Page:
Doing this will create more productivity and keep you in the flow of dealing with emails one after the other. If you find you still get distracted easily by every new email, you can install a Chrome extension called Block Site which allows you to stop Gmail notifications coming through at specific times.

    3. Make Technology a Useful Tool

    These days, many people feel controlled by technology and their phones to some extent, so make use of the disabling options it gives you when you want to learn how to focus. Turn off email alerts and app notifications, set your phone to go straight to voicemail, and even create auto-responses to incoming text messages.

    There are also some really cool apps that encourage you to be more productive and less distracted by your phone. Forrest is an app that rewards you each time you focus well, motivating you in a fun way and encouraging you to leave your phone well alone.

    4. Schedule a Distraction Time

    Just as important as scheduling focus time is scheduling distraction time to take a break from work.The average attention span for an adult is between 15 and 40 minutes. After this, distractions become more powerful and paying attention becomes more difficult. So, while taking a short break might seem unproductive, in the long run it makes the brain more efficient towards a task.

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    Find out how to overcome distractions by learning to work with them instead of against them in this free Fast-Track Class – Overcoming Distraction. It’s a focused 30-minute session that will teach you what you need to get over distractions. Join the free class now.

    5. Anticipate Your Internal Needs

    You may think it’s the external distractions that cause us to be unproductive, but actually 44% of distractions are internal. Hunger, boredom, stress, and lack of sleep have probably played a part in your lack of motivation many times.

    The good news is that you can control these factors by understanding your patterns and planning ahead to eliminate distractions. Notice when you usually start to feel sleepy, hungry, or bored.

    Taking note of these patterns and counteracting them is a great way to become less distracted by them.

    Mix up your tasks so you alternate the boring and interesting ones more frequently. Keep a snack close when you know your stomach is about to rumble, and go for a quick run up and down the stairs if you’re tired.

    6. Practice Mindfulness

    Mindfulness meditation trains your mind to identify thoughts that arise throughout your day. When it comes to distraction, understanding and noticing these moments can help you deal with them more quickly and increase your attention span.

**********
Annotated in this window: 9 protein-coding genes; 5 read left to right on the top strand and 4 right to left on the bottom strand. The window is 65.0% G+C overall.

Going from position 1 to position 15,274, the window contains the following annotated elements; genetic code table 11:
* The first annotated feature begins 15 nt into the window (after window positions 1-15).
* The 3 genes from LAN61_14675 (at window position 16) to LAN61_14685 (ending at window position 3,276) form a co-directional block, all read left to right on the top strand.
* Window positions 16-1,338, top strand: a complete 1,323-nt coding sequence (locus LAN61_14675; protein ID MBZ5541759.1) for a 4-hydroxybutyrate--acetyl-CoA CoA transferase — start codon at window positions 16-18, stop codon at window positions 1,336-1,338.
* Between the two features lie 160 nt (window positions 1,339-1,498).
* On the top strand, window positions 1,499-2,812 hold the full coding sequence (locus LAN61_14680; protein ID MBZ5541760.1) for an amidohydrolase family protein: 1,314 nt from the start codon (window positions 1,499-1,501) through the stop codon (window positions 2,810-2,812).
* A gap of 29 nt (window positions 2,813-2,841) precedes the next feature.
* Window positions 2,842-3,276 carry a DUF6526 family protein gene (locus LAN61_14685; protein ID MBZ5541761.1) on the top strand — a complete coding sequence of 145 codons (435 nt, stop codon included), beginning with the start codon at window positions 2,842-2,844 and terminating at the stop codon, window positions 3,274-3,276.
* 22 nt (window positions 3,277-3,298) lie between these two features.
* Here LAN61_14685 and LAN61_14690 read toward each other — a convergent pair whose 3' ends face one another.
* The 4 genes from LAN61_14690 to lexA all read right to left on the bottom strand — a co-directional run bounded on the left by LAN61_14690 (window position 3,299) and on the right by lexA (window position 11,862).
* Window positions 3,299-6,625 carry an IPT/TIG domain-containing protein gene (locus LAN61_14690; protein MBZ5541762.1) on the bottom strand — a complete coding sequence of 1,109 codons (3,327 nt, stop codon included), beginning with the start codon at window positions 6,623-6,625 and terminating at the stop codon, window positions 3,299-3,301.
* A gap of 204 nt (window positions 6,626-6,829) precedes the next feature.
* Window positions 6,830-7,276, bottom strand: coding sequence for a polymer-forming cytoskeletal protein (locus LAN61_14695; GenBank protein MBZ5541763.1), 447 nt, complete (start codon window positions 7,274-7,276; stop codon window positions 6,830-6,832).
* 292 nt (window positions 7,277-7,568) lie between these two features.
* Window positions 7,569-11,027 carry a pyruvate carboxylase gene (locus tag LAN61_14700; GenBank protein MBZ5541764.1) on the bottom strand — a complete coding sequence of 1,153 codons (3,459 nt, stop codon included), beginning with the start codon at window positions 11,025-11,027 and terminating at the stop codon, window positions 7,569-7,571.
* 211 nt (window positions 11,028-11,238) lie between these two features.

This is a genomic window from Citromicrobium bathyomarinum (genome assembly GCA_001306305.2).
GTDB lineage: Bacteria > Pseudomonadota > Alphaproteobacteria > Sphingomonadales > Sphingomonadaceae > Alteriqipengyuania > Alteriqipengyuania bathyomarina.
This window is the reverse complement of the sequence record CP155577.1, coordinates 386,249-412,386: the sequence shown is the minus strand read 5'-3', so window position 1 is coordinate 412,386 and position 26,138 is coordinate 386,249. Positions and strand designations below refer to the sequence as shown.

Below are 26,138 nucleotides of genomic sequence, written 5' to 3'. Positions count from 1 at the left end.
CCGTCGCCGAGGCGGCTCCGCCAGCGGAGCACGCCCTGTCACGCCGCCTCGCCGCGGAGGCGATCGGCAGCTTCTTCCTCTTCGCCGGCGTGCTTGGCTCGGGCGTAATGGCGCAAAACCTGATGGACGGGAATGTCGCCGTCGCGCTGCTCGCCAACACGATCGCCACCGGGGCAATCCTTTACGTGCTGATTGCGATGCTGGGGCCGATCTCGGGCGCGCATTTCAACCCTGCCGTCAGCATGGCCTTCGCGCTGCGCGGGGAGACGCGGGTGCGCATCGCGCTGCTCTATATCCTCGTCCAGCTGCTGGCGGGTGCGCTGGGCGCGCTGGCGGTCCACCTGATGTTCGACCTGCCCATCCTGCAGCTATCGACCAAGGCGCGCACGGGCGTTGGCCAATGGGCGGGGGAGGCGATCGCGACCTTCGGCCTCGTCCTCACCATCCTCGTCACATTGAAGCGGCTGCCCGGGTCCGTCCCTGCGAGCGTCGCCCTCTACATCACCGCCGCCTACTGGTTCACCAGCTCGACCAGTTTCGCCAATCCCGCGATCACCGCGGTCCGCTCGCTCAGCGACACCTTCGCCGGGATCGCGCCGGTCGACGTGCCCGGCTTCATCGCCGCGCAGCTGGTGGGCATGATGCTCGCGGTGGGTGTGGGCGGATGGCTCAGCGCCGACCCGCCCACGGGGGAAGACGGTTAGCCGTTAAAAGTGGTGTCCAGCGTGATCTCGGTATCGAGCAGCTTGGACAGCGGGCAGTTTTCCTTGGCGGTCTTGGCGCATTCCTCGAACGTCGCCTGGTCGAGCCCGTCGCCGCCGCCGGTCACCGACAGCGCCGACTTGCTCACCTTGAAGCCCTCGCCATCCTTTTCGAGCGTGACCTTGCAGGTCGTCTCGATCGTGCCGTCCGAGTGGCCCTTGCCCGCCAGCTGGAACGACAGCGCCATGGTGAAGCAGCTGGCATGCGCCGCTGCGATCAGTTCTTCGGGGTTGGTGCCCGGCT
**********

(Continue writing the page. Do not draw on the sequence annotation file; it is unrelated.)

Meditation and mindfulness practice can be done at any time. While you eat your food, notice the taste, texture, and how it looks and feels. When reading, really take in every word, or while out walking, notice how your body feels and the details of your surroundings.

    Doing this on a regular basis will eventually train your mind when it comes to other areas where distracting thoughts pop up.

    You can learn how to meditate with this helpful guide: The 5-minute Guide to Meditation: Anywhere, Anytime

    7. Exercise Regularly

    Not only is exercise good for the body, but it’s also good for the brain. Physical exercise fires up the neurons in the brain, making you more alert and willing to concentrate. This means it increases your ability to ignore distractions and get on with the task at hand, making it a perfect addition to your routine when you want to learn how to focus.

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    You can do an exercise routine in the morning and head straight into work, making sure your block of focus time is carved out first thing. You’ll be surprised at how much motivation you have and how much you get done. If you think you’re too busy to do any exercises, here’s how to find time.

    8. Create a Willpower Workout

    Just like your muscles need a workout, so does your willpower in order to build up its strength.

    Setting daily self-control habits can train your mind in the art of control in many other areas. In the book Willpower by John Tierny and Roy Baumeister, Tierny cites a study in which students were asked to watch their posture for a week. At the end of that week, these students performed better on self-control tasks (tasks that were unrelated to sitting up straight) than another group who weren’t asked to be mindful of their posture.

    A good willpower practice is to watch the way you speak. Make an effort not to use contractions, i.e. try saying “I am” instead of “I’m.” Speak in complete sentences and refrain from saying “nah” instead of “no” or “yeah” instead of “yes.”

    Alternatively, try using your opposite hand in tasks. The aim is to get your brain used to mental effort, as the more it uses mental effort, the more it builds up your willpower muscle. Find out more ways to help you increase your willpower here: 10 Simple But Powerful Tricks to Boost Willpower

    The Bottom Line

    Now you know why it’s hard to stay focused and what steps you can take to stay on-task and build up your ability to concentrate.

    Start by addressing your physical health and emotional needs. Identify what’s distracting you and compartmentalize tasks like managing email during specific times in your day. If you’re a chronic multi-tasker, it’s time to hang up that hat and focus on one thing at a time.

    Above all, develop productive habits that lead to efficient routines so that deep focus and concentration becomes the norm for you. You have all the tools you need to figure out how to focus on the things that matter most to you. It’s time to give your work your undivided attention.

    More on How to Focus Effectively

    Featured photo credit: Dollar Gill via unsplash.com

    Reference

    More by this author

    Leon Ho

    Founder & CEO of Lifehack